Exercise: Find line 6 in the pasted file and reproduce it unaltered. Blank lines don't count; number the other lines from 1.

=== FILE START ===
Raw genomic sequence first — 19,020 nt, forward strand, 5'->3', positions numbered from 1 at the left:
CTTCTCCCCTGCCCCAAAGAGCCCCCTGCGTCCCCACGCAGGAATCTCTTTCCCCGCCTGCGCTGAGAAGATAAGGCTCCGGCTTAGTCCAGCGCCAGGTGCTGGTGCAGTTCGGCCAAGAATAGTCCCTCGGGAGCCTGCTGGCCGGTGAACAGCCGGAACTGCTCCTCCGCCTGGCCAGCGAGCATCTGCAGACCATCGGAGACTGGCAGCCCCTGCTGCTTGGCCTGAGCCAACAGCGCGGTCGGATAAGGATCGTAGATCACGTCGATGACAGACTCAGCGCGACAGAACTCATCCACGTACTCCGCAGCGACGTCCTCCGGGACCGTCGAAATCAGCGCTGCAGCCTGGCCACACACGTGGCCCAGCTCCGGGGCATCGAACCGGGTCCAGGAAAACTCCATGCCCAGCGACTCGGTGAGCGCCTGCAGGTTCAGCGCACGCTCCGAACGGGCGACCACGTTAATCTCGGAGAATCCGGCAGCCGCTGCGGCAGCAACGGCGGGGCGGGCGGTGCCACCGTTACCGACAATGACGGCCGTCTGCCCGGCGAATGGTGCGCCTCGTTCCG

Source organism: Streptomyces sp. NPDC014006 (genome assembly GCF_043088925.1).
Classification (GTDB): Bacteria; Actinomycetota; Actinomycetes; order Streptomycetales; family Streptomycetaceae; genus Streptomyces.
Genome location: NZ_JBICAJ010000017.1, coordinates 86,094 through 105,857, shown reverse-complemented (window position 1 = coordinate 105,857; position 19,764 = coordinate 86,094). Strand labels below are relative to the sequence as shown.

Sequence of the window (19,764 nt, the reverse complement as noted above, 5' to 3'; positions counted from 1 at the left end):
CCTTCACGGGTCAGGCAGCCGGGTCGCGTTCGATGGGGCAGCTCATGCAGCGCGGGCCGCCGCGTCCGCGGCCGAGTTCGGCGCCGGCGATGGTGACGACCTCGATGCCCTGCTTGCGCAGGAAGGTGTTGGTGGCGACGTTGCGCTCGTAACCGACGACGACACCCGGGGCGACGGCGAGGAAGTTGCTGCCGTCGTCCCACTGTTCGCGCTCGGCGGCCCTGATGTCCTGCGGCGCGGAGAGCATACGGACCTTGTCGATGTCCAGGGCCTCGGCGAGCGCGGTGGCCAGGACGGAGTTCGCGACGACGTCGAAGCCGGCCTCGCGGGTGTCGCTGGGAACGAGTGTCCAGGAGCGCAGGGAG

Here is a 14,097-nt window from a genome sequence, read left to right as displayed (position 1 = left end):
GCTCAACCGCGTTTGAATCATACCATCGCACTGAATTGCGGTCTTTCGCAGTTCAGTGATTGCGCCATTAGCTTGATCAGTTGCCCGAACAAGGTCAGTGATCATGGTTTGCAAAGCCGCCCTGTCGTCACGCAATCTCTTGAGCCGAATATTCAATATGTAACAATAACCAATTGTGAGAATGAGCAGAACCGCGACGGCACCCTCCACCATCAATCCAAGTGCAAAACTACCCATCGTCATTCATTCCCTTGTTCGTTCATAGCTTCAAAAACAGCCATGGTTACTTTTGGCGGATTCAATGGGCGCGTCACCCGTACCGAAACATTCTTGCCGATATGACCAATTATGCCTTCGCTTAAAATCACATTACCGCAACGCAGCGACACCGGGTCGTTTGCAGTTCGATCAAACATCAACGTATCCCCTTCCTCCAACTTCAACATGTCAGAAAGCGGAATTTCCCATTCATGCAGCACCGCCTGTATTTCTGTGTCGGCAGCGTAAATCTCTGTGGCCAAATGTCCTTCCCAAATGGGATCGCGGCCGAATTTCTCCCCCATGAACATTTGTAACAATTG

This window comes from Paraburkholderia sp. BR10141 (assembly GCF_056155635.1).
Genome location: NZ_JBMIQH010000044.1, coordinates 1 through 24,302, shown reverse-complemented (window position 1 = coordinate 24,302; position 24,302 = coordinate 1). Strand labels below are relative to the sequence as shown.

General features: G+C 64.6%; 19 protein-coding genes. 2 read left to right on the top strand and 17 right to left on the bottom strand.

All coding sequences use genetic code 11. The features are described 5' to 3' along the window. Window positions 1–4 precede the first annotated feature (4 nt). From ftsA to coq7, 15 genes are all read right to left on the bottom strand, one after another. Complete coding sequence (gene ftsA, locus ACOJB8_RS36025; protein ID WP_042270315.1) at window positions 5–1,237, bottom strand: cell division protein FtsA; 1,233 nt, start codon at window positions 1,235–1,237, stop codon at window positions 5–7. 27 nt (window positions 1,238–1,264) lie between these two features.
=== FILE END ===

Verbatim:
Sequence of the window (19,764 nt, the reverse complement as noted above, 5' to 3'; positions counted from 1 at the left end):